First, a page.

The water table has either been stable or rising between 2000 and 2012 across 70 per cent of the aquifer in the Indo-Gangetic Basin that is spread over more than 250 million hectres across India, Bangladesh and Pakistan. In the remaining 30 per cent of the aquifer, ground water levels are falling, amounting to a net annual depletion of around 9 km3 in the past decade. And the areas of decline are near the highly populated areas.
The volume of groundwater up to 200 metres depth in the Basin is 20-30 times the combined annual ﬂow of the three major rivers — Indus, Brahmaputra and Ganges, says a study published today (August 29) in the journal Nature Geoscience.
According to A.M. MacDonald, the first author of the paper from the British Geological Survey, Edinburgh, U.K., the new evidence comes from in situ records of groundwater levels, removal and quality within the top 200 metres of the aquifer. These were assessed by mapping specific yield from lithological and hydrogeological data, and compiling.
But that is where the good news ends.
More than the declining water table in 30 per cent of the aquifer, the most widespread threat to groundwater is rather the poor quality of water. About 60 per cent of groundwater in the Indo-Gangetic Basin aquifer is contaminated either with excessive salinity or arsenic.
Of the 30,000 km3 (with an error margin of 14,000 km3) of groundwater present in the aquifer, about 23 per cent has salinity greater than 1,000 mg per litre in the Indo-Gangetic Basin’s upper aquifers. So high is the salinity in this region that water is unfit for agriculture use and drinking purposes. Add to this another 37 per cent of the aquifer that is contaminated with arsenic at toxic concentration.
Origin of salinity
Saline intrusion, marine transgressions in the past, dissolution of evaporite layers and excessive evaporation of surface or shallow groundwater are some of the natural processes responsible for the excessive salinity seen in the aquifer. And irrigation and shallow water tables have only exacerbated the natural salinity. “The widespread salinity in the Indus Basin and Upper Ganges is terrestrial in origin and formed by a combination of natural and anthropogenic activities,” they write.
Arsenic contamination begins in the Himalayas and is transported to the basins and deltas. Once buried, arsenic is slowly released from the sediments and leads to contamination of the groundwater.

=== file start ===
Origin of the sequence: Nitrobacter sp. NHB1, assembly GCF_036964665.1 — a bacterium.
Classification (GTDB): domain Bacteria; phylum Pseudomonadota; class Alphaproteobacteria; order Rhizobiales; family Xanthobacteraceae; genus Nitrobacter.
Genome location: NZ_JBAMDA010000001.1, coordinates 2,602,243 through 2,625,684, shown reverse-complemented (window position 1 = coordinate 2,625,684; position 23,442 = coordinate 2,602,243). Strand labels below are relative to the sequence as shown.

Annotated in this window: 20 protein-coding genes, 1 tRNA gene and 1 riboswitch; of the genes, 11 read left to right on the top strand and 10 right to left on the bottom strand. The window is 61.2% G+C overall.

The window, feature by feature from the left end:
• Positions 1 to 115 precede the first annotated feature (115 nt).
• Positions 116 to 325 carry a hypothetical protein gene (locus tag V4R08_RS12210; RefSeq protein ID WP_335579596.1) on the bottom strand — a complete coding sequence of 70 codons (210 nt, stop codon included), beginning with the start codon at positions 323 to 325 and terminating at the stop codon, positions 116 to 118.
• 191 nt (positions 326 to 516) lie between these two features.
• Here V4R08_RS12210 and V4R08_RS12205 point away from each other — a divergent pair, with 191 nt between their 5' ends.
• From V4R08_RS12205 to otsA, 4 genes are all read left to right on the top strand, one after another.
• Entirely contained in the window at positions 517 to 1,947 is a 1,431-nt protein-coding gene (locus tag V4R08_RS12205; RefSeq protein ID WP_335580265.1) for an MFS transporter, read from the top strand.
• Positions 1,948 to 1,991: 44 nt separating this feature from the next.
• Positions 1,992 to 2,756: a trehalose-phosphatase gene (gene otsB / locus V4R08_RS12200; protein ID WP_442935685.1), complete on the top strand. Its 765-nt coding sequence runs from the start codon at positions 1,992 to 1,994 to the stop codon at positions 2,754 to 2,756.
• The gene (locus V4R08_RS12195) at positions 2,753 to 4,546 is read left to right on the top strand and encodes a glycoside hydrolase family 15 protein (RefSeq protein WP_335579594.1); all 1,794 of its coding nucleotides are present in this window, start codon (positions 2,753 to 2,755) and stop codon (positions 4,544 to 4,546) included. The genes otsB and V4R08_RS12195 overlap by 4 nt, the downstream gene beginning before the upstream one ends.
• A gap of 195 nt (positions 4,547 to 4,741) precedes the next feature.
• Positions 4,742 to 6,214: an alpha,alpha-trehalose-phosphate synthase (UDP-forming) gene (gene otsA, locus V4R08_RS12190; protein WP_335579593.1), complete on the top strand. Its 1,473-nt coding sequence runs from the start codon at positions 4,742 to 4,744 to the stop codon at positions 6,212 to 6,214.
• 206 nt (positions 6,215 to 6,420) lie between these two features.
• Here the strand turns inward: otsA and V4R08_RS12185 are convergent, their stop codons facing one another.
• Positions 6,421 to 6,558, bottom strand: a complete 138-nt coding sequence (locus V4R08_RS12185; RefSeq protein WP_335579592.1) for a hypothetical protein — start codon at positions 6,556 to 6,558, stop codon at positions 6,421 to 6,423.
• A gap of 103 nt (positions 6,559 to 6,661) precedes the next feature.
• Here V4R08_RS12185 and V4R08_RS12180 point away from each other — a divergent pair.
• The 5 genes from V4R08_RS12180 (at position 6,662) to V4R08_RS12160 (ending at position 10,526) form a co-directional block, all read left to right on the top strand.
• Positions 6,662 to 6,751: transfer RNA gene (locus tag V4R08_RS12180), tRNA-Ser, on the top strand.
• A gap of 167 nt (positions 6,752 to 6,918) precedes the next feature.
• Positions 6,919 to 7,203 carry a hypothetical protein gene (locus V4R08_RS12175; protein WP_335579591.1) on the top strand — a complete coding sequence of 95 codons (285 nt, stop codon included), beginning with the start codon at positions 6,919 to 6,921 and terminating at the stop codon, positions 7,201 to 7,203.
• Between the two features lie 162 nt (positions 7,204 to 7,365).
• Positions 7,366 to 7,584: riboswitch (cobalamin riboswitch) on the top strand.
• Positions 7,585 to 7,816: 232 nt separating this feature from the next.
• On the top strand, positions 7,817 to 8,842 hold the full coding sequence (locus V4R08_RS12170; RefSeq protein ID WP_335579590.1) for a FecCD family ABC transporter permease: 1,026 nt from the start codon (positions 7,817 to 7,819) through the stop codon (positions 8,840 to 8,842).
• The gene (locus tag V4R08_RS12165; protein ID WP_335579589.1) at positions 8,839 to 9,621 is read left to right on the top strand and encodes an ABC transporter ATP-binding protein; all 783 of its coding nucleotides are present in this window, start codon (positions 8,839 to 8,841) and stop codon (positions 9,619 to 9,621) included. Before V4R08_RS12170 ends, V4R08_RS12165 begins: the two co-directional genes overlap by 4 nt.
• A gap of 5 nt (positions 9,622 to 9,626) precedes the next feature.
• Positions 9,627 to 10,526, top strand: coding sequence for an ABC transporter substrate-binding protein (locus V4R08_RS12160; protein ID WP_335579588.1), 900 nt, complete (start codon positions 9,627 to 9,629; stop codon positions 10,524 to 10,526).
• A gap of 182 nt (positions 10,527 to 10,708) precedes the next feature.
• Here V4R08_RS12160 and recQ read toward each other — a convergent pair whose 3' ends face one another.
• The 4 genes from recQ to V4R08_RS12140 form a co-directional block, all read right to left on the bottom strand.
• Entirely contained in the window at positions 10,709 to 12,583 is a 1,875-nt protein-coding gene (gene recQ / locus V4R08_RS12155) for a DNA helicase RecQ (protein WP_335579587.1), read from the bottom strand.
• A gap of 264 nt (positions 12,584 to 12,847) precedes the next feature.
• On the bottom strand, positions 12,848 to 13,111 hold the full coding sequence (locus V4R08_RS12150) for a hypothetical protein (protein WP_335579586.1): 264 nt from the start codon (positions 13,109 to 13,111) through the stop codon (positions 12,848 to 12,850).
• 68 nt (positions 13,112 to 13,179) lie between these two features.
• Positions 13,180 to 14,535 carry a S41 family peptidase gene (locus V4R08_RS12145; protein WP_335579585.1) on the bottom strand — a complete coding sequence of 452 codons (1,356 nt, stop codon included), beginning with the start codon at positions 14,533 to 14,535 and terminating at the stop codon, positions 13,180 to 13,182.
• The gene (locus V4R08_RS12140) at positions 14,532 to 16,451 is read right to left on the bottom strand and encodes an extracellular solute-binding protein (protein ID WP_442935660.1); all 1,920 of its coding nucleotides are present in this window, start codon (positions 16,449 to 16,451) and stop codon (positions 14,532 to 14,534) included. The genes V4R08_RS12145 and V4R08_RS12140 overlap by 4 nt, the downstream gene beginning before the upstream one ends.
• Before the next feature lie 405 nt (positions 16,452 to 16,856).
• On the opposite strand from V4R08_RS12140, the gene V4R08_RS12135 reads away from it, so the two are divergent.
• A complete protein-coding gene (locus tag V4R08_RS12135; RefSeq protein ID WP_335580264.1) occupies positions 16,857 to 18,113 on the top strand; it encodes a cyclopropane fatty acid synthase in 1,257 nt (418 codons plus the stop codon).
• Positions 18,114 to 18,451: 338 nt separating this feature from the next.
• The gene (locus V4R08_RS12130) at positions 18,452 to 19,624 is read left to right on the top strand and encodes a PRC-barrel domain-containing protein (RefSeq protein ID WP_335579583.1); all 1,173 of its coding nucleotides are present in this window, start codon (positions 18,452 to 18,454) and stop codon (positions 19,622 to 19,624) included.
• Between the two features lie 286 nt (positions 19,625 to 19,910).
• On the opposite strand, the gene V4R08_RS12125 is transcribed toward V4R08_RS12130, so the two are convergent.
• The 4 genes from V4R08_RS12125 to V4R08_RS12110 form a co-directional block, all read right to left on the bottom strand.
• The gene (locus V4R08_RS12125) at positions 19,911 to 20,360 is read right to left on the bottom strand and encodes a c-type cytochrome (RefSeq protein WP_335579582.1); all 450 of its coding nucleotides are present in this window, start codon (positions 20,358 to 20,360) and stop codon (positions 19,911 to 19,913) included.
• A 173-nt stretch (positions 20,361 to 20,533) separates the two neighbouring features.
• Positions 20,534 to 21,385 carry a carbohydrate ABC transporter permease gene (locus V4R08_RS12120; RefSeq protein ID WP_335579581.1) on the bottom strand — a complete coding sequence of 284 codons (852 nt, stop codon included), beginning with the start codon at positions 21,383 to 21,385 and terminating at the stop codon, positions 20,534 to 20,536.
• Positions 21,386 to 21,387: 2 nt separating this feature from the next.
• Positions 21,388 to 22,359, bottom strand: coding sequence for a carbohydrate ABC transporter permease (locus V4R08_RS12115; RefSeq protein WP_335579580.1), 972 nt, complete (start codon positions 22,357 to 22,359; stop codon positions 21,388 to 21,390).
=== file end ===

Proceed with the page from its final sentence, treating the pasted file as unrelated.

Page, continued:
Arsenic contamination is restricted to the uppermost 100 metres across the floodplains in the southern Bengal Basin, they say. In this region, the arsenic concentration is more than 100 microgram per litre. Arsenic concentration is less extreme at over 10 microgram per litre in Assam, southern Nepal, the Sylhet trough in eastern Bangladesh and Holocene sediments along the course of the river Ganges and Indus.
Even at the lowest concentration, arsenic is harmful to humans and makes the water unsuitable for domestic use. The arsenic contamination gets compounded when it gets accumulated in the soil irrigated with contaminated groundwater and the subsequent accumulation of arsenic in food grains grown in such contaminated soil.
According to the paper, previous work has shown that intensive pumping of shallow groundwater can indeed remove arsenic from the aquifer. In fact, irrigation from shallow depths tends to protect the deeper part of the aquifer from getting contaminated. Groundwater contamination by arsenic at toxic levels will persist for decades to centuries, notes an accompanying News piece in the same issue of the journal.
The silver lining is that aquifer at depths greater than 100 metres generally has lower arsenic concentration unlike in the shallow depths. This raises the possibility of pumping out groundwater from greater depths to avoid toxic arsenic concentration. Withdrawal from a few deep wells holds promise for a sustained supply of drinking water, the authors note. Though water from greater depths tends to have high salinity, it may be less harmful than toxic arsenic seen at shallow depths.
“Protecting those deeper aquifers that remain potable should be a regional priority,” writes Scott Fendorf from Stanford University and Shawn Benner from Boise State University, Idaho, U.S. in the News piece.